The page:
We were on our fifth date, walking to Nandos for a romantic meal for two, when she reached out the back of her hand and brushed it against mine. It was the lightest touch, but every part of me felt it. I looked ahead and suddenly butterflies were tumbling furiously in my stomach – not because I was excited to hold her hand, but because a group of men were walking towards us and I was scared. I wanted to apologise, to make an excuse about sweaty palms, but instead I said nothing. We stepped away from each other to let the men pass between us. She didn’t try to hold my hand again.
There’s a unique kind of torture in being ashamed of being ashamed of being gay. I was the president of the LGBT society at my university – I ran campaigns and support groups, led queer-history workshops, marched at Pride… but I couldn’t hold a pretty girl’s hand. How could I call myself an activist? I wore (and still do wear) rainbow patches and pins with queer slogans and they felt like defiant armour – but, at the same time, I couldn't shake the fear that an act of intimacy as innocent as a touch of hands might be perceived as too much, too provocative, too gay. And that someone might try to do something about that.
This week, the results of the biggest-ever survey of the UK’s LGBTQ+ community were released – and found that 68% of LGBTQ+ people avoid holding hands in public. Many straight people talked about how shocked they were that the number was that high – but most LGBTQ+ people I know were shocked it wasn’t higher. The consequences of holding hands are different for straight and queer couples – the most obvious being that there are consequences when you’re queer.
The same report found more than 40% of respondents had experienced hate incidents – with the vast majority of the offences going unreported because they “happen all the time”.
Outing yourself in public is a precarious balancing act between wanting to be seen and wanting to be safe. As a femme queer woman, who people assume is straight by default, I am able to decide when I am visibly out. Asserting my queerness through make-up, clothes or body language is a powerful way of feeling seen by my own community. I become part of something bigger than myself by creating visibility for those who are feeling isolated and alone. But the difficult truth is that it isn’t just my community who can see these signals. The specific fear of femme “but you’re too pretty to be a lesbian” women I know is that we’ll be caught in the crossfire of hatred and arousal that so many homophobic men seem to sustain: simultaneously hating gay people, but also wanting to fuck a lesbian. Every man who I’ve politely told, “Sorry, I’m gay,” after they’ve approached me in the street has continued to follow me, crowded into my personal space to touch me, screamed homophobic and sexist abuse at me and/or told me in detail about the kind of threesome we should have instead.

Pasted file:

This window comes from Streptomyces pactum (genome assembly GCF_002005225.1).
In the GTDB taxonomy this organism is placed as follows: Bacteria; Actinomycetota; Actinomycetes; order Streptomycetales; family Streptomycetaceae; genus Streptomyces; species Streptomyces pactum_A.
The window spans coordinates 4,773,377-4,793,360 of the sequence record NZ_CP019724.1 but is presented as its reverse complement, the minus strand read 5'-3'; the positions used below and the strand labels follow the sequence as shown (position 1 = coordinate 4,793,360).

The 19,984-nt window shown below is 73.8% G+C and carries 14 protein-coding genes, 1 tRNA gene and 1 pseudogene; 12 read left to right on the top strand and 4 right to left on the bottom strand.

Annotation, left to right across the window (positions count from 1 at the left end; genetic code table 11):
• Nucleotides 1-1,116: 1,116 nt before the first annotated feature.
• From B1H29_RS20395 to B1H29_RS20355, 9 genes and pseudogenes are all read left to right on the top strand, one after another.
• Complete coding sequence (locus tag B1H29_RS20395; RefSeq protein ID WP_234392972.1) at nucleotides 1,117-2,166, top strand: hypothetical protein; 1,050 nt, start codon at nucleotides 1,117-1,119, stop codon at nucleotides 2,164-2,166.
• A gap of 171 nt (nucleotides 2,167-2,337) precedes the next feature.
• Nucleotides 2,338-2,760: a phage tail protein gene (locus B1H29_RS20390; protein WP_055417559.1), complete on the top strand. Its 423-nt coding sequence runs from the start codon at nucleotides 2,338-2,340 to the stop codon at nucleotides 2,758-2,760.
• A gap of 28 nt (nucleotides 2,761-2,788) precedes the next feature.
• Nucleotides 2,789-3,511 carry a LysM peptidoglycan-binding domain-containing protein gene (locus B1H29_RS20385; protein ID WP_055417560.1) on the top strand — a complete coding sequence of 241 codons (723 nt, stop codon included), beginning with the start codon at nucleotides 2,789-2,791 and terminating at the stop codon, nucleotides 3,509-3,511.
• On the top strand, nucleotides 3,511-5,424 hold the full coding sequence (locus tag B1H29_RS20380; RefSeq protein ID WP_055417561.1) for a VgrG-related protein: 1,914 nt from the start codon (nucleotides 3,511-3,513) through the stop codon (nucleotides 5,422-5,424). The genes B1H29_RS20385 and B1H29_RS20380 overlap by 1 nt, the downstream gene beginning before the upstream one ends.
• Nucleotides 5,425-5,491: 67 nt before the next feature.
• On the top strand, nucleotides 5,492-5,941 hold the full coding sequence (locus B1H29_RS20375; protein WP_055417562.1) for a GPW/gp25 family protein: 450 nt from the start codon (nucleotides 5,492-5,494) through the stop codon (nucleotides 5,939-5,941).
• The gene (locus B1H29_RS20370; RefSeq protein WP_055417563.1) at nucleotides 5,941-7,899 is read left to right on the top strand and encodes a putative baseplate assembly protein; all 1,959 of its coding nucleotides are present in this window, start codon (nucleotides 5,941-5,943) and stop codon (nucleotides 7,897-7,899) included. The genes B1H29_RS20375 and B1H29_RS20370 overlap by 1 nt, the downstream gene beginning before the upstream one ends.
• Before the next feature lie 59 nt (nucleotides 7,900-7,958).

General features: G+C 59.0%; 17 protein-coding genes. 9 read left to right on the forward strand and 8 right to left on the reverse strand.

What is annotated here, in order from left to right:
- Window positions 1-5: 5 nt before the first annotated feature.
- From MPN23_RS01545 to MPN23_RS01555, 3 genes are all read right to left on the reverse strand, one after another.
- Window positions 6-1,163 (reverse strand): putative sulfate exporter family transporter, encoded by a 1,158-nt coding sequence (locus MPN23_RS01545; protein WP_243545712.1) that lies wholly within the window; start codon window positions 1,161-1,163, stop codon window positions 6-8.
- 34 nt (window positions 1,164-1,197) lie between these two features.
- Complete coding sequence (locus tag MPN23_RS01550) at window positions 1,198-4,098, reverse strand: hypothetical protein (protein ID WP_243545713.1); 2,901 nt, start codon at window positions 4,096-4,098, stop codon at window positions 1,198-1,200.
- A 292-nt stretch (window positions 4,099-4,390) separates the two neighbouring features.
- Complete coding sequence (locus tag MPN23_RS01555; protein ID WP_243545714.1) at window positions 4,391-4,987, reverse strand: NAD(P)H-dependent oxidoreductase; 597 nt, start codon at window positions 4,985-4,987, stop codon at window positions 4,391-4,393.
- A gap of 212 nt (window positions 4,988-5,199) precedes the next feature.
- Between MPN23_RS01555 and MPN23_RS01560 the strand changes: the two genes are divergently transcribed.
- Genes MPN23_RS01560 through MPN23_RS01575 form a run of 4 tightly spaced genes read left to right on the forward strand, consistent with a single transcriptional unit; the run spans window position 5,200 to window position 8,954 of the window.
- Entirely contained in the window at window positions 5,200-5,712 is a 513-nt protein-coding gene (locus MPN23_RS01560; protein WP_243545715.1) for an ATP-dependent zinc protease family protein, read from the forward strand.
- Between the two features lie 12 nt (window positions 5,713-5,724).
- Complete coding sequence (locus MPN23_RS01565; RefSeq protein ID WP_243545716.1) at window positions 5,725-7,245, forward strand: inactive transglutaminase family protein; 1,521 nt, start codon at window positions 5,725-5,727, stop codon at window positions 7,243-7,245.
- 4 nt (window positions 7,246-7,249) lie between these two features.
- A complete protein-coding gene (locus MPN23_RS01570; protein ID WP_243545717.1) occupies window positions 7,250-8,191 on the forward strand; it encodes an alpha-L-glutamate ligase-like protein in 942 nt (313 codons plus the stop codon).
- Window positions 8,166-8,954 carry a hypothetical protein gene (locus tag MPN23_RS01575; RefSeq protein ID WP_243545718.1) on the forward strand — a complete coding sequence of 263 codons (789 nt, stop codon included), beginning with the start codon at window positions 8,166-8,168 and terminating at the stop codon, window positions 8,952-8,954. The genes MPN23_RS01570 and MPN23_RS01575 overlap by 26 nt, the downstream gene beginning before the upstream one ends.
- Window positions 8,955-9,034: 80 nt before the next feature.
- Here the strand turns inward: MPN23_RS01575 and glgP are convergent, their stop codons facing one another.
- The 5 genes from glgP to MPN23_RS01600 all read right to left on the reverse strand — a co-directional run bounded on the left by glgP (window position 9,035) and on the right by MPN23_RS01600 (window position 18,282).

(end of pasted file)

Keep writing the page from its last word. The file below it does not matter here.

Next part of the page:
Many of us, even the most out and proud, carry a pocket-size closet with us wherever we go
Many of us, even the most out and proud, carry a pocket-size closet with us wherever we go that we stumble back into when sharp eyes might turn our way. Maybe we wear things that fit more with traditional gender norms even though they don’t feel right, or stand a respectable distance from our partners, or lie by omission when asked if we have a boyfriend. People who don’t realise they’re speaking about us will spout homophobia and hatred right in front of our faces, and the bottom drops out of our stomachs – even when we know we’re “safe”. Because this isn’t what safe is supposed to feel like. And many more LGBTQ+ people don’t have the ability to choose whether or not to come out in public – they are too visibly queer or trans to be seen as anything other than who they are. They hear hatred right in front of their faces, too, only without even the illusion of safety.
But the most difficult truth of all is that every homophobic thought and attitude that has been socialised into the people who hate us was socialised into us, too. Most of us learned there was something wrong or inappropriate or shameful about being gay long before we learned we were gay ourselves. Internalised homophobia is an unparalleled destructive force that feeds into other statistics from the survey, things like mental health (24% of respondents had accessed mental-health services in the past year) and conversion therapy (2% of respondents had undergone some form of it, including corrective rape).
There are consequences at the end of a long process of homophobia – and until the root causes are addressed, the ban on conversion therapy proposed by the government is like putting a plaster on a stab wound. The homophobic ideas that you absorb, even unconsciously, don’t just go away when you come out – for some people, they are a constant presence. For others, they rise unexpectedly and devastatingly, when a pretty girl touches their hand.